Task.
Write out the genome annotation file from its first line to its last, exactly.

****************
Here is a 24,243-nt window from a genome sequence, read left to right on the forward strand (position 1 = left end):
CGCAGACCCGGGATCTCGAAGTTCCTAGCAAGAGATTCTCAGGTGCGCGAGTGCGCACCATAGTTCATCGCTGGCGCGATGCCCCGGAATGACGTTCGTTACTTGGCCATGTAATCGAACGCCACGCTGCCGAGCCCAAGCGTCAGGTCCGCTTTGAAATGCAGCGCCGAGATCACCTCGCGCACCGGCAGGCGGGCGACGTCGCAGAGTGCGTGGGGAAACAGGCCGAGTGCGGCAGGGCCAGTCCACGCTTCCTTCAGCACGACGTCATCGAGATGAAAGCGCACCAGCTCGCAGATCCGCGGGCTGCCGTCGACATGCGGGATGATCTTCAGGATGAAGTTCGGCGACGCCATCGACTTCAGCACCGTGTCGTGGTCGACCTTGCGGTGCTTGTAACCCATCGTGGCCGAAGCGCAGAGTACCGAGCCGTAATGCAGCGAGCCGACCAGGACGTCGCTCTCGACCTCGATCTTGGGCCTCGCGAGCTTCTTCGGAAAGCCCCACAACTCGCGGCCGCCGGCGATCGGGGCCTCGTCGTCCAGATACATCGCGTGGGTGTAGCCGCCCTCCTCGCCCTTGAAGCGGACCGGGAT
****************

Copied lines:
Here is a 24,243-nt window from a genome sequence, read left to right on the forward strand (position 1 = left end):
CGCAGACCCGGGATCTCGAAGTTCCTAGCAAGAGATTCTCAGGTGCGCGAGTGCGCACCATAGTTCATCGCTGGCGCGATGCCCCGGAATGACGTTCGTTACTTGGCCATGTAATCGAACGCCACGCTGCCGAGCCCAAGCGTCAGGTCCGCTTTGAAATGCAGCGCCGAGATCACCTCGCGCACCGGCAGGCGGGCGACGTCGCAGAGTGCGTGGGGAAACAGGCCGAGTGCGGCAGGGCCAGTCCACGCTTCCTTCAGCACGACGTCATCGAGATGAAAGCGCACCAGCTCGCAGATCCGCGGGCTGCCGTCGACATGCGGGATGATCTTCAGGATGAAGTTCGGCGACGCCATCGACTTCAGCACCGTGTCGTGGTCGACCTTGCGGTGCTTGTAACCCATCGTGGCCGAAGCGCAGAGTACCGAGCCGTAATGCAGCGAGCCGACCAGGACGTCGCTCTCGACCTCGATCTTGGGCCTCGCGAGCTTCTTCGGAAAGCCCCACAACTCGCGGCCGCCGGCGATCGGGGCCTCGTCGTCCAGATACATCGCGTGGGTGTAGCCGCCCTCCTCGCCCTTGAAGCGGACCGGGAT